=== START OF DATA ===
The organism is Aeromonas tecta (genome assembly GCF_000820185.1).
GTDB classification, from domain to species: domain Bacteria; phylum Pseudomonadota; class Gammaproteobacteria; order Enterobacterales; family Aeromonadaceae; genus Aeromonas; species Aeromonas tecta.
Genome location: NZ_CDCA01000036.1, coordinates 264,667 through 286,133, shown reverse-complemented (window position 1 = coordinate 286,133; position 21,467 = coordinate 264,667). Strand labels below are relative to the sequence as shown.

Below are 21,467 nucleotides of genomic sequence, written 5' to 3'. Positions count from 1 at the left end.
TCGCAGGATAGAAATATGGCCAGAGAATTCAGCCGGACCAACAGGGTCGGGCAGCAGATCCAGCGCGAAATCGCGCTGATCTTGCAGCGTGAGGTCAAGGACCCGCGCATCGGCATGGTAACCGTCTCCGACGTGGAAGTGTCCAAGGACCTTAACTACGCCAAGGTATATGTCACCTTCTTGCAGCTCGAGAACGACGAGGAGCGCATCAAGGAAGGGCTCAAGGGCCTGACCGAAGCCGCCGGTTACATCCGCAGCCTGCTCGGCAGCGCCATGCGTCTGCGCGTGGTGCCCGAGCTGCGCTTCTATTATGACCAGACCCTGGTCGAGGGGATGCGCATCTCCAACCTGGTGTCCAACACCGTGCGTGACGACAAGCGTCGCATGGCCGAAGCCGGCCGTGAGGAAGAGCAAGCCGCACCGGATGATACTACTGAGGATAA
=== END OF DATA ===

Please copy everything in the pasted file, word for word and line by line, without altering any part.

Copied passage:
The organism is Aeromonas tecta (genome assembly GCF_000820185.1).
GTDB classification, from domain to species: domain Bacteria; phylum Pseudomonadota; class Gammaproteobacteria; order Enterobacterales; family Aeromonadaceae; genus Aeromonas; species Aeromonas tecta.
Genome location: NZ_CDCA01000036.1, coordinates 264,667 through 286,133, shown reverse-complemented (window position 1 = coordinate 286,133; position 21,467 = coordinate 264,667). Strand labels below are relative to the sequence as shown.

Below are 21,467 nucleotides of genomic sequence, written 5' to 3'. Positions count from 1 at the left end.
TCGCAGGATAGAAATATGGCCAGAGAATTCAGCCGGACCAACAGGGTCGGGCAGCAGATCCAGCGCGAAATCGCGCTGATCTTGCAGCGTGAGGTCAAGGACCCGCGCATCGGCATGGTAACCGTCTCCGACGTGGAAGTGTCCAAGGACCTTAACTACGCCAAGGTATATGTCACCTTCTTGCAGCTCGAGAACGACGAGGAGCGCATCAAGGAAGGGCTCAAGGGCCTGACCGAAGCCGCCGGTTACATCCGCAGCCTGCTCGGCAGCGCCATGCGTCTGCGCGTGGTGCCCGAGCTGCGCTTCTATTATGACCAGACCCTGGTCGAGGGGATGCGCATCTCCAACCTGGTGTCCAACACCGTGCGTGACGACAAGCGTCGCATGGCCGAAGCCGGCCGTGAGGAAGAGCAAGCCGCACCGGATGATACTACTGAGGATAA